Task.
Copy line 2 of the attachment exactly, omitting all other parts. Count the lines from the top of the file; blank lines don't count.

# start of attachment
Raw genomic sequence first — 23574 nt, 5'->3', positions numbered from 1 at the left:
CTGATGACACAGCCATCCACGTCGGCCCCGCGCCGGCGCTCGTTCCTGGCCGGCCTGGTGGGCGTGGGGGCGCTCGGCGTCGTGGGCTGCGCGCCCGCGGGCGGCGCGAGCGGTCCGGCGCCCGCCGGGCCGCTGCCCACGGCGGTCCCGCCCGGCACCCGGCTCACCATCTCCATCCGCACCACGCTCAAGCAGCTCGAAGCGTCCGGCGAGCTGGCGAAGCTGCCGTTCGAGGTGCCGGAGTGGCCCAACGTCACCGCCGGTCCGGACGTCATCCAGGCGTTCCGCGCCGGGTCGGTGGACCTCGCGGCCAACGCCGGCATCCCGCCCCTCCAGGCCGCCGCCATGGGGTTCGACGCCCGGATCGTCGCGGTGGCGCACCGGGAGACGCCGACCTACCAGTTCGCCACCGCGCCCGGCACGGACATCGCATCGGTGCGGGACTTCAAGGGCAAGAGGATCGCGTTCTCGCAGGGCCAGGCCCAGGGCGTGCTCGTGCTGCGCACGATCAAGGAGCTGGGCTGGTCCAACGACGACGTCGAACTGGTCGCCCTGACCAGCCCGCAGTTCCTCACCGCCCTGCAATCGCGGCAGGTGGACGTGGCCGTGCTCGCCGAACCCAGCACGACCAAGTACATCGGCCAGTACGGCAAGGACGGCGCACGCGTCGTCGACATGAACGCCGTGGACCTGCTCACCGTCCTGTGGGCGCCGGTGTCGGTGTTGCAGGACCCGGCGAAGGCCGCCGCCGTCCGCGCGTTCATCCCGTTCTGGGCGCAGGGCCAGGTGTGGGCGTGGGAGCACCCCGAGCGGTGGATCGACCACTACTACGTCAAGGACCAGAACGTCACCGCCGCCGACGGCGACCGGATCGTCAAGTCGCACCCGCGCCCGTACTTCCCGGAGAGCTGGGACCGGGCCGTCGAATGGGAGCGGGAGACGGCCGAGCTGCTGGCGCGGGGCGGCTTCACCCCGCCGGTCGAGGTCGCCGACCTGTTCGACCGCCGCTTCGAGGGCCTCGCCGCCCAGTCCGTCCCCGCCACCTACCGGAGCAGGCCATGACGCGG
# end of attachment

CTGATGACACAGCCATCCACGTCGGCCCCGCGCCGGCGCTCGTTCCTGGCCGGCCTGGTGGGCGTGGGGGCGCTCGGCGTCGTGGGCTGCGCGCCCGCGGGCGGCGCGAGCGGTCCGGCGCCCGCCGGGCCGCTGCCCACGGCGGTCCCGCCCGGCACCCGGCTCACCATCTCCATCCGCACCACGCTCAAGCAGCTCGAAGCGTCCGGCGAGCTGGCGAAGCTGCCGTTCGAGGTGCCGGAGTGGCCCAACGTCACCGCCGGTCCGGACGTCATCCAGGCGTTCCGCGCCGGGTCGGTGGACCTCGCGGCCAACGCCGGCATCCCGCCCCTCCAGGCCGCCGCCATGGGGTTCGACGCCCGGATCGTCGCGGTGGCGCACCGGGAGACGCCGACCTACCAGTTCGCCACCGCGCCCGGCACGGACATCGCATCGGTGCGGGACTTCAAGGGCAAGAGGATCGCGTTCTCGCAGGGCCAGGCCCAGGGCGTGCTCGTGCTGCGCACGATCAAGGAGCTGGGCTGGTCCAACGACGACGTCGAACTGGTCGCCCTGACCAGCCCGCAGTTCCTCACCGCCCTGCAATCGCGGCAGGTGGACGTGGCCGTGCTCGCCGAACCCAGCACGACCAAGTACATCGGCCAGTACGGCAAGGACGGCGCACGCGTCGTCGACATGAACGCCGTGGACCTGCTCACCGTCCTGTGGGCGCCGGTGTCGGTGTTGCAGGACCCGGCGAAGGCCGCCGCCGTCCGCGCGTTCATCCCGTTCTGGGCGCAGGGCCAGGTGTGGGCGTGGGAGCACCCCGAGCGGTGGATCGACCACTACTACGTCAAGGACCAGAACGTCACCGCCGCCGACGGCGACCGGATCGTCAAGTCGCACCCGCGCCCGTACTTCCCGGAGAGCTGGGACCGGGCCGTCGAATGGGAGCGGGAGACGGCCGAGCTGCTGGCGCGGGGCGGCTTCACCCCGCCGGTCGAGGTCGCCGACCTGTTCGACCGCCGCTTCGAGGGCCTCGCCGCCCAGTCCGTCCCCGCCACCTACCGGAGCAGGCCATGACGCGG